This is in reality a time of transition. During the course of the century the longer, heavier rapier was gradually shrinking to become the ‘smallsword’ of the fencing masters l’Abbat and Liancour, the now traditional fencing sword we call the ‘épée’.

'Le Maitre d'Armes ou L'Exercice de l'Épée Seule' by the Sieur de Liancour

Plate from ‘Le Maitre d’Armes ou L’Exercice de l’Épée Seule’ by the Sieur de Liancour

At the same time, the edge seems to have been retreating, so that later fencing masters can cheerfully recommend actually seizing the blade near the ‘fuller’ end (modern ‘forte’) with a bare hand. The ‘cut’ is still possible, if only by a slash from the tip, but the ‘thrust’ is now the dominant attack, typified in Capoferro’s archetypal ‘lunge’:

Lunge, Capoferro

If the reader should imagine this made it a less formidable weapon, he would be mistaken. The needle point of the narrower blade was quite simply lethal, and the reliance on thrusts rather than cuts in duels led to a noticeable increase in mortality. A fight to ‘first blood’ might end well with a simple cut, but if the main attack is the thrust then ‘first blood’ is likely also to be the last...

It seems probable, therefore, that the Chevalier Antoine de Roland’s ‘battle sword’ was an older rapier, strong and edged to its full length, while so-called ‘dress sword’ was a very modern rapier of the latter description. That it had at least some degree of edge we can still be fairly sure, for this is the sword André wears into the Château Petit Arx, and with which he slashes one man’s face ‘like a whip’, and when another man seeks to take hold of it I notice he clutches the guard rather than the blade. It is possible, however, that it was edged only a certain distance up the blade, for Capoferro described a rapier as being only sharpened from tip to centre, while Cris DeVeau of the renowned Tattershall School of Defence informs me some rapiers of the later period have edge extending no further than four inches from the tip. Some may have had virtually no edge at all - those described contemptuously as ‘estoc’ by Italian master Pallavicini in La Scherma Illustrata in 1670.

Whichever they were, what matters most is the skill with which they were employed, which in André’s case seems to have been considerable. We cannot know the school of fence to which he was trained by his father, although it does not sound like the mathematical approach of Thibault, the most significant master of the French school in this period. It is clear, however, that the years in which he was effectively learning to teach himself produced an unconventional style all his own.

That there are both advantages and drawbacks in this we can see from André’s first formal encounter with Bouchard in In the Name of the King. Sword-master Charlot needs only to see the manner in which Bouchard draws his sword to know he is ‘Thibault-trained’, since the presenting of sword and right foot together is a notable characteristic of his method. Thibault favoured the horizontal attack, as we can see in this illustration from his fencing manual, the 1628 Academie de l'Espée:

Thibault school of fencing

It is, however, the diagrams beneath the combatants’ feet that give us the true heart of Thibault technique, deriving as it does from geometry and what he called ‘the mysterious circle’. Charlot was right to tell André it was ‘like Spanish’, since the fencing ‘circle’ is Spanish in origin:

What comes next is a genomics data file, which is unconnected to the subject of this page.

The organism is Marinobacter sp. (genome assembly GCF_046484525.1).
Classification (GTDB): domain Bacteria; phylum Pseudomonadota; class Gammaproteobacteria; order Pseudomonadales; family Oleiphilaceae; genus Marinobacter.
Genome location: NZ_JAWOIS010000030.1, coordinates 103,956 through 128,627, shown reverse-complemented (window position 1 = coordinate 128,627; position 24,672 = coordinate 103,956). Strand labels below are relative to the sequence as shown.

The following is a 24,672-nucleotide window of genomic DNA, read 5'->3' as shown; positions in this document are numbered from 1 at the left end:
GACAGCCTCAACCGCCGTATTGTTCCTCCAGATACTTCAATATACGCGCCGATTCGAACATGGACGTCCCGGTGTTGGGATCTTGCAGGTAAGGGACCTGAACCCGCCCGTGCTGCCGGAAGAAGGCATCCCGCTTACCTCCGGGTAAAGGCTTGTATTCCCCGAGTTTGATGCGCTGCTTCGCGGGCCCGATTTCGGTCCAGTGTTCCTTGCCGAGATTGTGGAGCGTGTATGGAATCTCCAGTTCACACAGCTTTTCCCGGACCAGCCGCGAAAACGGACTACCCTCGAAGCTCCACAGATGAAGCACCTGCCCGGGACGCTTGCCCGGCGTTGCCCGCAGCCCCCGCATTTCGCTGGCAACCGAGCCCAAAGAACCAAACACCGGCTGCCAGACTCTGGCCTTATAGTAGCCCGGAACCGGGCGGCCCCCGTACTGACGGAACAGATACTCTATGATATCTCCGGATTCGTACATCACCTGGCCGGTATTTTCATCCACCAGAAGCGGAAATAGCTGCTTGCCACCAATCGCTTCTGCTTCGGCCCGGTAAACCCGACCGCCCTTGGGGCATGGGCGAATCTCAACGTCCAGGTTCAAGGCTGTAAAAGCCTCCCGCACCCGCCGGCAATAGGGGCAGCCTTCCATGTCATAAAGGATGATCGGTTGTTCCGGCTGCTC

Spanish circle

The Spanish Circle

There were other elements in common with Spanish teaching, notably that which Jacques unscientifically described in Honour and the Sword as ‘that Spanish thing of always going for the eyes’. The Spanish ‘guard’ was indeed noticeably higher than its French equivalent, as demonstrated here by the actor Vigo Mortensson, himself a swordsman of no mean ability:

From the film ‘Alatriste’

From the film ‘Alatriste’

Here the swordsman is also using a main-gauche, the shorter blade in the left hand used both to parry and thrust through gaps in the guard created by the rapier. There was nothing ‘unsportsmanlike’ about using a second weapon, and indeed André himself learned to do so with a particular view to his next bout with d’Estrada. He might, however, have done better to study the Thibault exercise shown above, since this was designed specifically to cope with those opponents who shared the Spanish captain’s personal advantage.

I experienced a dilemma in the translation of these fencing sequences, for although the language of modern classical fencing is largely of French origin, many of the terms with which a modern sports fencer would be familiar were not in use in the mid seventeenth century. I have therefore translated most terms as simply as possible for a layman's understanding, but on a couple of occasions I have permitted Jacques’ own words to stand untranslated, such as ‘coup sec’ and ‘battement’. Jacques, of course, is using these words simply at face value - he speaks only of the sound of a ‘dry blow’ which to him indicates the crispness of André’s attack, and of 'beating' down an opponent's sword, which does not necessarily imply today's technical requirement of top third to top third so the blades are almost tip to tip. Nevertheless, since these terms have now been adopted into the fencing vocabulary of our own day it seemed appropriate to at least illustrate their use in the proper context.